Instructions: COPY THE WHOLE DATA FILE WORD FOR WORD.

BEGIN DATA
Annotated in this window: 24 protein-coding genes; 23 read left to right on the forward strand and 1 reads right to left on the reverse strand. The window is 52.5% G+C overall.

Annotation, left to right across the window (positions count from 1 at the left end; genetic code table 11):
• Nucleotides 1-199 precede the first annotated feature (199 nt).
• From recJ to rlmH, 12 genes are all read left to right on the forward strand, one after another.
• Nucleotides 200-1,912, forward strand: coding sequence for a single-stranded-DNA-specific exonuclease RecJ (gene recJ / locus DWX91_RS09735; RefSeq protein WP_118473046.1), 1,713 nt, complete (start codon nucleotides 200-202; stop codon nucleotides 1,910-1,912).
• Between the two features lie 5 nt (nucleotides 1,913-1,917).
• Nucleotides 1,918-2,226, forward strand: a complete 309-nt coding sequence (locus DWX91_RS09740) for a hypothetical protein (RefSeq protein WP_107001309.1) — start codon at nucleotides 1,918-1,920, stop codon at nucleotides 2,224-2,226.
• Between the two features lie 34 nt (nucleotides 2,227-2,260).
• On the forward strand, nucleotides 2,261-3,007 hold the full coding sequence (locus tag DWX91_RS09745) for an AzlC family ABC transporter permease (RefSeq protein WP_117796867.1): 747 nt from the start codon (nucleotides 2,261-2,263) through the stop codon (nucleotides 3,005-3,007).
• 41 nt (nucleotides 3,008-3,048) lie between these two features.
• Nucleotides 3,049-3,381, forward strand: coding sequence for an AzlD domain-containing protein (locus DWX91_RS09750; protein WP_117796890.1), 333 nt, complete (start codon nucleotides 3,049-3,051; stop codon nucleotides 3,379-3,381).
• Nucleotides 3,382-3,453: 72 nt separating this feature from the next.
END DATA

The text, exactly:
Annotated in this window: 24 protein-coding genes; 23 read left to right on the forward strand and 1 reads right to left on the reverse strand. The window is 52.5% G+C overall.

Annotation, left to right across the window (positions count from 1 at the left end; genetic code table 11):
• Nucleotides 1-199 precede the first annotated feature (199 nt).
• From recJ to rlmH, 12 genes are all read left to right on the forward strand, one after another.
• Nucleotides 200-1,912, forward strand: coding sequence for a single-stranded-DNA-specific exonuclease RecJ (gene recJ / locus DWX91_RS09735; RefSeq protein WP_118473046.1), 1,713 nt, complete (start codon nucleotides 200-202; stop codon nucleotides 1,910-1,912).
• Between the two features lie 5 nt (nucleotides 1,913-1,917).
• Nucleotides 1,918-2,226, forward strand: a complete 309-nt coding sequence (locus DWX91_RS09740) for a hypothetical protein (RefSeq protein WP_107001309.1) — start codon at nucleotides 1,918-1,920, stop codon at nucleotides 2,224-2,226.
• Between the two features lie 34 nt (nucleotides 2,227-2,260).
• On the forward strand, nucleotides 2,261-3,007 hold the full coding sequence (locus tag DWX91_RS09745) for an AzlC family ABC transporter permease (RefSeq protein WP_117796867.1): 747 nt from the start codon (nucleotides 2,261-2,263) through the stop codon (nucleotides 3,005-3,007).
• 41 nt (nucleotides 3,008-3,048) lie between these two features.
• Nucleotides 3,049-3,381, forward strand: coding sequence for an AzlD domain-containing protein (locus DWX91_RS09750; protein WP_117796890.1), 333 nt, complete (start codon nucleotides 3,049-3,051; stop codon nucleotides 3,379-3,381).
• Nucleotides 3,382-3,453: 72 nt separating this feature from the next.